Dobbs has reinforced concerns that the Supreme Court has been sucked into the polarization that defines abortion politics
Decisions Concerning Vaccine Mandates and Climate Change
The Supreme Court also decided two cases with public health consequences when it ruled that Congress had not delegated federal agencies the power to impose a COVID-19 vaccinate-or-test mandate on large employers (National Federation of Independent Business v. Occupational Safety and Health Administration) or to broadly regulate greenhouse gas emissions (West Virginia v. Environmental Protection Agency). Both cases heralded heightened judicial scrutiny of agency claims of authority to address policy problems. Of the two, the climate change case has the most significant implications for U.S. foreign policy on global health.
As part of his COVID-19 strategy, President Joe Biden imposed vaccine mandates on health facilities supported by federal spending and on employers with more than one hundred workers. Both mandates were challenged. In Biden v. Missouri, the Supreme Court held that the power Congress had given the Department of Health and Human Services to protect Medicaid and Medicare patients authorized the health facility mandate. However, in National Federation, the court found that Congress had not granted the power to impose a vaccinate-or-test mandate on large employers under the Occupational Safety and Health Administration's delegated authority to set workplace health and safety standards.
During COVID-19, the biggest foreign policy controversy associated with vaccines centered on accusations that the United States was not sharing its vaccine supplies sufficiently with low- and middle-income countries. Whether federal agencies had the authority to impose vaccine mandates on Americans was not a top concern of foreign governments seeking vaccine doses. At most, the Supreme Court's decisions in the vaccine mandate cases proved that the United States was not using its vaccine supplies most effectively—more evidence that the pandemic revealed serious political divisions in the United States over public health.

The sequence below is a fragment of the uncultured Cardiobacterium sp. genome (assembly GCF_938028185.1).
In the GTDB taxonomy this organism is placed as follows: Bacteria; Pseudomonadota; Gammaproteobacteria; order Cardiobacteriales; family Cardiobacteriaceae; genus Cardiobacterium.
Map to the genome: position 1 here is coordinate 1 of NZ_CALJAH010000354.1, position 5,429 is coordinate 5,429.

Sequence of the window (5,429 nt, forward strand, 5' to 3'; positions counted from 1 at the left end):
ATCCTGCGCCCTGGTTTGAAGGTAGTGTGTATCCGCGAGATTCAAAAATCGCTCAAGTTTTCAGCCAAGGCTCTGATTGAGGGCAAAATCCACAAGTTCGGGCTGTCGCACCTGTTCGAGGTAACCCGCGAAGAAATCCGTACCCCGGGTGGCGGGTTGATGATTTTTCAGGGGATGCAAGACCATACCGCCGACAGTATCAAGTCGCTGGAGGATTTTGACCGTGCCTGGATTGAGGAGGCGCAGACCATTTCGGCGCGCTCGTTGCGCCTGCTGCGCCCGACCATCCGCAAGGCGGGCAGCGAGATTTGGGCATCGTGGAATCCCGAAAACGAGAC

The climate change case has more direct consequences for U.S. foreign policy on global health. In West Virginia, the Supreme Court ruled that Congress had not granted the Environmental Protection Agency the authority to require fossil fuel-powered electricity generating facilities to shift production to renewable energy sources. The court based its reasoning on the "major questions doctrine," which requires an agency to show it has clear congressional authorization for issuing regulations of such scope. The decision's grounding in this doctrine means that it is a precedent for challenging regulatory actions by any federal agency.
Prior to this case, congressional opposition to the Biden administration's strategies stymied its efforts to demonstrate U.S. global leadership on climate change. As Alice C. Hill and Madeline Babin at the Council on Foreign Relations argued, West Virginia provides "further evidence of the limited ability of the United States, the largest historical emitter and the second-largest current emitter, to meaningfully combat climate change at the federal level."
A House Divided
Exigent issues in domestic or foreign policy do not escape constitutional law, and the National Federation and West Virginia decisions do not prevent congressional action on urgent public health problems. But in the current political context, whether Congress can take effective action on infectious disease threats and climate change, including delegating appropriate authority to federal agencies, is subject to serious doubt.
As with the gun and abortion cases, the controversies surrounding National Federation and West Virginia demonstrate how COVID-19 and climate change are mired in—and have exacerbated—the hyperpolarization of U.S. politics. This phenomenon spills over into fears that toxic partisanship now infects the federal courts, undermining the rule of law within a fragmented United States and American soft power in a more dangerous world. A democracy divided against itself on public health cannot credibly claim global health leadership.